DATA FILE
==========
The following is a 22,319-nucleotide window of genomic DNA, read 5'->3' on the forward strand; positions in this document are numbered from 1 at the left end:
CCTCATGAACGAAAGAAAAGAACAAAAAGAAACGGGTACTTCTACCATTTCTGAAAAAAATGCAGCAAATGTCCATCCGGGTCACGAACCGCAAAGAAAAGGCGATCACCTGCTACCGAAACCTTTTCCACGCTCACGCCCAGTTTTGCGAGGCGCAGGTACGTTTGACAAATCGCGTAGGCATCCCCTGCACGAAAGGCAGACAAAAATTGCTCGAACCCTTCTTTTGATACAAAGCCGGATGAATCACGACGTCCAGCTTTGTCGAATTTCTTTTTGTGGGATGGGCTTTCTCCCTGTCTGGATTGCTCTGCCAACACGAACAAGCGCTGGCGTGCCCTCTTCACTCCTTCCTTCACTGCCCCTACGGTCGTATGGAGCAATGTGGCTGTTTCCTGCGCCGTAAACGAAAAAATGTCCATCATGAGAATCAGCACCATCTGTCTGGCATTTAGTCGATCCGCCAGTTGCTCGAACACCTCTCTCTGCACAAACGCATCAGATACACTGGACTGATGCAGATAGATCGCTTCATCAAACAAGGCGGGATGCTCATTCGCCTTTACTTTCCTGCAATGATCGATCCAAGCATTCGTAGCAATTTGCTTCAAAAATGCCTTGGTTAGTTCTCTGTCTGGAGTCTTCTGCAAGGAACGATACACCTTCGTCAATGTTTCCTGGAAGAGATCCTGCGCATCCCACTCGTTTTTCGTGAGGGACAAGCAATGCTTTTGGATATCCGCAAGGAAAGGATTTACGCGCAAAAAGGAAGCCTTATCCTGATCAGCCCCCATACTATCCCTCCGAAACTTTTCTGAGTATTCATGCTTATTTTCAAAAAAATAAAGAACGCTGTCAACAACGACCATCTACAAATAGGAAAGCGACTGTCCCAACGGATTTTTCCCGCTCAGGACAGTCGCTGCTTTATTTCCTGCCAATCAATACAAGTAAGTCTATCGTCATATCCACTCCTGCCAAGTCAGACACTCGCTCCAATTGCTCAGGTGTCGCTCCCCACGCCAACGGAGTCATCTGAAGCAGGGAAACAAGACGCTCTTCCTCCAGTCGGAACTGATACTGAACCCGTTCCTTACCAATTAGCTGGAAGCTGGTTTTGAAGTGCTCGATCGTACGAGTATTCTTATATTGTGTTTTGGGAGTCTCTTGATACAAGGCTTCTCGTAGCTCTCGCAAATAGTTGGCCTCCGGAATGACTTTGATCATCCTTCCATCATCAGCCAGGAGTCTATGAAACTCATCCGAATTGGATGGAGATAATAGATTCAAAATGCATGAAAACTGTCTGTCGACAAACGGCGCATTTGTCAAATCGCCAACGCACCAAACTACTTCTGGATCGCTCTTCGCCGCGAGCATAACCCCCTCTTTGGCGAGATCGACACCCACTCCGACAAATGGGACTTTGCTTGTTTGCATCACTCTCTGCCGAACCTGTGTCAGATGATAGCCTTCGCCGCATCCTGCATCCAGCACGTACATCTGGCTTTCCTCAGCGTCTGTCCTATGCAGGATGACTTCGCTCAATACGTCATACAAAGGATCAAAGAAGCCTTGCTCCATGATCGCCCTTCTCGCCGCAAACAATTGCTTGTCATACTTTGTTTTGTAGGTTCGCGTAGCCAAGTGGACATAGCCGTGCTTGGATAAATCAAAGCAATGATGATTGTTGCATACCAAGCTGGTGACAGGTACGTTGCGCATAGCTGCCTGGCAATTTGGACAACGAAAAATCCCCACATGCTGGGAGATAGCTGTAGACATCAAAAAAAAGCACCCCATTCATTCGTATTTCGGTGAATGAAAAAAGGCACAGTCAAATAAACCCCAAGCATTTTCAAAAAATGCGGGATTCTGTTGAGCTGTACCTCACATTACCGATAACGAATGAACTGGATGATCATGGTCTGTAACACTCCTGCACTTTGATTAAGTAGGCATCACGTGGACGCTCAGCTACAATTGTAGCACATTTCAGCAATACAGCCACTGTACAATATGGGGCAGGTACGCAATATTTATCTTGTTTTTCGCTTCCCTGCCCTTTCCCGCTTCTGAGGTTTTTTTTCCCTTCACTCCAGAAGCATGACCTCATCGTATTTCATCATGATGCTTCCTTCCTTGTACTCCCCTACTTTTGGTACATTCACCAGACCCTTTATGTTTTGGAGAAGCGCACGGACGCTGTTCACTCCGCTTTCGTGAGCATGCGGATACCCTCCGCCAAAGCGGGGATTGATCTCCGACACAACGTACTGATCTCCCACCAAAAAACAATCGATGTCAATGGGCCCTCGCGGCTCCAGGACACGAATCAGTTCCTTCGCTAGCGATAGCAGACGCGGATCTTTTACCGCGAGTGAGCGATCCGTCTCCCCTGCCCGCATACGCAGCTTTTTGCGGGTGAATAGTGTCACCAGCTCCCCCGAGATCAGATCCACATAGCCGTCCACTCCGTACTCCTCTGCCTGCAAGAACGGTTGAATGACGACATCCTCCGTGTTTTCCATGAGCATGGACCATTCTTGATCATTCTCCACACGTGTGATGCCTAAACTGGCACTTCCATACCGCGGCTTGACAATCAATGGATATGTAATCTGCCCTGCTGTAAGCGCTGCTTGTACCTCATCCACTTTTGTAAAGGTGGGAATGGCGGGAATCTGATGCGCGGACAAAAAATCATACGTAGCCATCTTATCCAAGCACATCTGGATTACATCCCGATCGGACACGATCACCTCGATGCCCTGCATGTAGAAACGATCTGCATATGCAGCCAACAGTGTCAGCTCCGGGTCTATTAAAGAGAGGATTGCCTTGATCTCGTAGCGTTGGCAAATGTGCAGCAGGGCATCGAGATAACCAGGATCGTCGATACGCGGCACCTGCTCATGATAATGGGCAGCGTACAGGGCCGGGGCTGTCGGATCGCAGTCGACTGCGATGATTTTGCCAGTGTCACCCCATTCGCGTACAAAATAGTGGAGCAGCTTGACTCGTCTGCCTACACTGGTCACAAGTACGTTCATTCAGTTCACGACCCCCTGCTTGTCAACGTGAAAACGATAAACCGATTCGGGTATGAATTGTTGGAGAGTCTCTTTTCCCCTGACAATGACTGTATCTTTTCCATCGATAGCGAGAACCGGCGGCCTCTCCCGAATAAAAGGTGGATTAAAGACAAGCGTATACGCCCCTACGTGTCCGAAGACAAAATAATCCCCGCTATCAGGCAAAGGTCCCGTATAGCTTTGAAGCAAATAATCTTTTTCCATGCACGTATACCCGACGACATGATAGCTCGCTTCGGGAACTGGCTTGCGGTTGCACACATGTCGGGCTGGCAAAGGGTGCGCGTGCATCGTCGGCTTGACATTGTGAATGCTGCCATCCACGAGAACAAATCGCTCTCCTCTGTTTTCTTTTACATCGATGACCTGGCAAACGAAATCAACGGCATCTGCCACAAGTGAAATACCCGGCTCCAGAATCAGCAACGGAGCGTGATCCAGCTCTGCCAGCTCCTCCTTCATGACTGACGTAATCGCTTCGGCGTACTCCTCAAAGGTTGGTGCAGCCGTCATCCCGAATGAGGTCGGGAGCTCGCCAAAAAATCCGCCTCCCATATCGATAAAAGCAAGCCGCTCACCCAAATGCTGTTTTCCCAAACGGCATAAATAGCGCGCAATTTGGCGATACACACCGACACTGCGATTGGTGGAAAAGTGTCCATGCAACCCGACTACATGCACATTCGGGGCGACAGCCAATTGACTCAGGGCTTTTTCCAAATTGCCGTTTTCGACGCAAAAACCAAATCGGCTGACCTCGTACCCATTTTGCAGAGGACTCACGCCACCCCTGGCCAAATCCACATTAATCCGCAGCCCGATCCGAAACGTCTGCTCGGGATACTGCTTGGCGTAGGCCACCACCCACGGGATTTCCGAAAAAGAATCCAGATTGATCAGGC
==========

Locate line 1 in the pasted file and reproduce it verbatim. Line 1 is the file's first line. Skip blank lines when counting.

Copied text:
The following is a 22,319-nucleotide window of genomic DNA, read 5'->3' on the forward strand; positions in this document are numbered from 1 at the left end: